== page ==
-    Pueblo IV (PIV): from 1,300 to 1,598 the northern Anasazi moved south to join their relatives living in the Hopi region along the Little Colorado River, in the Zuni region and near the Rio Grande or even further south. Large villages housing hundred or thousand of people were common but the architecture, and even the pottery, was not as good as during the PIII phase. The agriculture had to be adapted to the new locations. Religion was still very important in the people’s lives. Art, personal adornment and trade became more and more important. If the Spaniards had not invaded them they would probably have become mainly urban. Although this invasion started in 1540 with Coronado, it only became an important factor in the live of the Anasazi from 1,598 when the missionaries, settlers and soldiers arrived in great number.
-    Pueblo V (PV): This period extends from 1598 until the last Anasazi disappeared at a date that is not known. To eliminate the Pueblo religion the Spaniards burned all the ceremonial masks, sacred objects and kivas that they could find. People were whipped for not attending church and forced labour was common. The introduction of livestock led to land erosion and new diseases killed many natives. Their more nomadic neighbours were not as much affected by the invaders and the newly acquired horses increased their raiding power. The Pueblos, for once united, rebelled in 1680, killed many Spaniards and drove the remaining south of El Paso where they remained for twelve years. Some Pueblos followed the defeated invaders and their descendants are still living near El Paso. The others joined the Navajo in Northern New Mexico or the Hopi westward. Still some others returned later on to their villages along the Rio Grande but they soon abandoned them and they disappeared.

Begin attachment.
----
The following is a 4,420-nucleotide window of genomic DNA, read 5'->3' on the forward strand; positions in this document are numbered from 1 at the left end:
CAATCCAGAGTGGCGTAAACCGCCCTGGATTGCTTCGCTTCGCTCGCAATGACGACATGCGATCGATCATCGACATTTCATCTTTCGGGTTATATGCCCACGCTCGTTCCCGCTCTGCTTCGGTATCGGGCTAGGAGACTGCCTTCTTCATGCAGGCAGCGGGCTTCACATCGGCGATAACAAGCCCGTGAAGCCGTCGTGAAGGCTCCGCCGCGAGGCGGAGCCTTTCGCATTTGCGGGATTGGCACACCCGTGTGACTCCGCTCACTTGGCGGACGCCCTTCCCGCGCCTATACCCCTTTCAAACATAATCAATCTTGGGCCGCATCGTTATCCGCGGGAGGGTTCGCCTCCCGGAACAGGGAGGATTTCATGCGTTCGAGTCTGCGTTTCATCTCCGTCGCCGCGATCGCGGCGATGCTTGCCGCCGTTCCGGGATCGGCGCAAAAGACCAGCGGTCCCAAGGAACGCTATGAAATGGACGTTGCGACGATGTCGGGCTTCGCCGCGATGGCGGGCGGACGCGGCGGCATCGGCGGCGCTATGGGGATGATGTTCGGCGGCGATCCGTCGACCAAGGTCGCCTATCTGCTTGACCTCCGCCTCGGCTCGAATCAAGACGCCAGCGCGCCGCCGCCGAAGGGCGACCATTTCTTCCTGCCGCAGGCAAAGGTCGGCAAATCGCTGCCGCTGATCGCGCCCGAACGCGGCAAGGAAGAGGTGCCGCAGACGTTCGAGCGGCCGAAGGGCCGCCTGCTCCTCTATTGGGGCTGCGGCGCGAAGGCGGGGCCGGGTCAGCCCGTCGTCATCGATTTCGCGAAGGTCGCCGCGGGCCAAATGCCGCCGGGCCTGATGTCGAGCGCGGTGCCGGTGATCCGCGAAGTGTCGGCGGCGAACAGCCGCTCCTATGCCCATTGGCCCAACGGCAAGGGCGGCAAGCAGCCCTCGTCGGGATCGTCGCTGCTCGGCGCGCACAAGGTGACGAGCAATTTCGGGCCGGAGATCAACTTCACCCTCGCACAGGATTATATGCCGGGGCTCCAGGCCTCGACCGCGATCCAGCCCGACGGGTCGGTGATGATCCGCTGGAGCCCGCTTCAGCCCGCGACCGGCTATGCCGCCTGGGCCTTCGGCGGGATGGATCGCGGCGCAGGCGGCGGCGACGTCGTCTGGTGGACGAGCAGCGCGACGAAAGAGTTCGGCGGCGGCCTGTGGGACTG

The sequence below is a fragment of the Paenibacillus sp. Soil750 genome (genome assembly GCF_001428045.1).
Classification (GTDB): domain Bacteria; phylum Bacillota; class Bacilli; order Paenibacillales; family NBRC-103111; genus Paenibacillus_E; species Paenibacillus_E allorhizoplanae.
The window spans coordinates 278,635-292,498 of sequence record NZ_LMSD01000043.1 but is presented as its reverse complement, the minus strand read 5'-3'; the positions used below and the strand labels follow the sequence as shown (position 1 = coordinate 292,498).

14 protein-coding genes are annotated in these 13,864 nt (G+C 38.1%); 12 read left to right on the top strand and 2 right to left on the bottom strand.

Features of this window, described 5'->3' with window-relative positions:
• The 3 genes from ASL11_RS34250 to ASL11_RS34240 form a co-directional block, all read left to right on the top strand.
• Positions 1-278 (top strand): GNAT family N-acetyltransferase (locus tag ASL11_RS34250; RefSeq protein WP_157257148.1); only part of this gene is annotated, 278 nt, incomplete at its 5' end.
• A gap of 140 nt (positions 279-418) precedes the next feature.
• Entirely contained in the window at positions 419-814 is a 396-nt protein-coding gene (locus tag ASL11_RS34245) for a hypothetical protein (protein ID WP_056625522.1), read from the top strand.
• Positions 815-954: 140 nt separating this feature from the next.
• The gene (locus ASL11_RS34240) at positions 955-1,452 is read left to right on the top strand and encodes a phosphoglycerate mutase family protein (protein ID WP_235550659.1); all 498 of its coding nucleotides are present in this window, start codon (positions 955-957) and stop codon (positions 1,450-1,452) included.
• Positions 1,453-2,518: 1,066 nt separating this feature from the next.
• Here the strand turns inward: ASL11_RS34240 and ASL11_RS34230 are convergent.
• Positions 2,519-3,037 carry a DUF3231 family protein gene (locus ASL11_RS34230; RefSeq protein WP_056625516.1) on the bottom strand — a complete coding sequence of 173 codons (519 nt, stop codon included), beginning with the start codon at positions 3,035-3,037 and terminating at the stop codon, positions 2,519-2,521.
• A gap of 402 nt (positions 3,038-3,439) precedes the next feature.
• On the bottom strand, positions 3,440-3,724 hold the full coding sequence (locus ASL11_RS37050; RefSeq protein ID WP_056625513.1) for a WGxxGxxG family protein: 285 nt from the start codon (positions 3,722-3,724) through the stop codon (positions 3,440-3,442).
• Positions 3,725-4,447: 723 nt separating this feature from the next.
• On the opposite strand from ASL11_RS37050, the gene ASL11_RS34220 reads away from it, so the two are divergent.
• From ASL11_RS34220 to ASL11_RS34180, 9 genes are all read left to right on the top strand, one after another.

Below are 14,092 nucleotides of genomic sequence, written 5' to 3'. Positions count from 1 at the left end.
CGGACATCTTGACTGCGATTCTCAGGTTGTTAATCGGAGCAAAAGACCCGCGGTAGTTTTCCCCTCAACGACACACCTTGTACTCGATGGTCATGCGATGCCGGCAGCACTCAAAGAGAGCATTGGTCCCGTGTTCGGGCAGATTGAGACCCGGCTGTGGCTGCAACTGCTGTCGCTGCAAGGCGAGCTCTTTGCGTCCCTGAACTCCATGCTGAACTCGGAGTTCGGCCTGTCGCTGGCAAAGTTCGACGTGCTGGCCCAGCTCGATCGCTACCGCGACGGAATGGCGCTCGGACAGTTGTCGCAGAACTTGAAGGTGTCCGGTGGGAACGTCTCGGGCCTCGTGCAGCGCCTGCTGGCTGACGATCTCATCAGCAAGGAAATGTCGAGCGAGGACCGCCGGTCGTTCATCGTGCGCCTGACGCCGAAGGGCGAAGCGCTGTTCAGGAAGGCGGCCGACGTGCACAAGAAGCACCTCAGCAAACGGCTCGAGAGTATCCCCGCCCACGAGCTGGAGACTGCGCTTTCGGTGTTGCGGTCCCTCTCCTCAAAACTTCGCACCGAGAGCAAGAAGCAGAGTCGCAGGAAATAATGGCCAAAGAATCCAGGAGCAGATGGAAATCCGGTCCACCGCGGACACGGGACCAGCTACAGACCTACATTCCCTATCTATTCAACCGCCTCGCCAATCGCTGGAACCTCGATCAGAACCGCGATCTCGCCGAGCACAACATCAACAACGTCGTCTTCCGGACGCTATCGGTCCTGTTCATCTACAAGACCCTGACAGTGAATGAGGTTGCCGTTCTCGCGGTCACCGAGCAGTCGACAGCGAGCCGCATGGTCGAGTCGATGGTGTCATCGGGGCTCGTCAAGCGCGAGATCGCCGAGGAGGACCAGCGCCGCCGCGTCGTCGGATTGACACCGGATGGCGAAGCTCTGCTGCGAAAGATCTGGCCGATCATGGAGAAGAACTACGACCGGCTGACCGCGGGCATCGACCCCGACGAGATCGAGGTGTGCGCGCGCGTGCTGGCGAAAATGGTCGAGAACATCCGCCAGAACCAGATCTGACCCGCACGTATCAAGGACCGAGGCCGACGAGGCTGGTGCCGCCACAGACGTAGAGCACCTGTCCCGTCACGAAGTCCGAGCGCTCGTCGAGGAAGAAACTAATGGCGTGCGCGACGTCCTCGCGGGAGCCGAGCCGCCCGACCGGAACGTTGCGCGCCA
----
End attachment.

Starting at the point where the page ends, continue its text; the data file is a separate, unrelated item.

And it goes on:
2.6.2- Agriculture

The Anasazi lived of agriculture and their main crop was maize or corn that was eaten fresh or dried for storage. BMII people ground this dried corn from which they made flat breads or cakes. BMII people also grew squash. The Anasazi men hunted deer, mountain sheep, rabbits, birds and small animals while the women collected seeds that were also stored to be eaten during winter months.

During the BMIII period the Anasazi started cultivating beans that they ate with corn. Irrigation became common around 1,000 AD (Pueblo II period). From 1150 onward until about 1,700 the climate changed and the Southwest became drier making life difficult for the Anasazi. Crops became poorer and many villages were abandoned. Moreover the Utes and the Payutes invaded their lands. Chaco Canyon was abandoned by 1,150 and all the rest of San Juan by 1,300. The Anasazi developed more intensive farming that allowed them to live through the dry period but their way of live had been changed. The only animals known to the Anasazi were the turkeys (especially for their feathers) and dogs for meat and fur. Hunting, with bow and arrow instead of spear, also helped them to weather the bad times but their life was difficult during this period.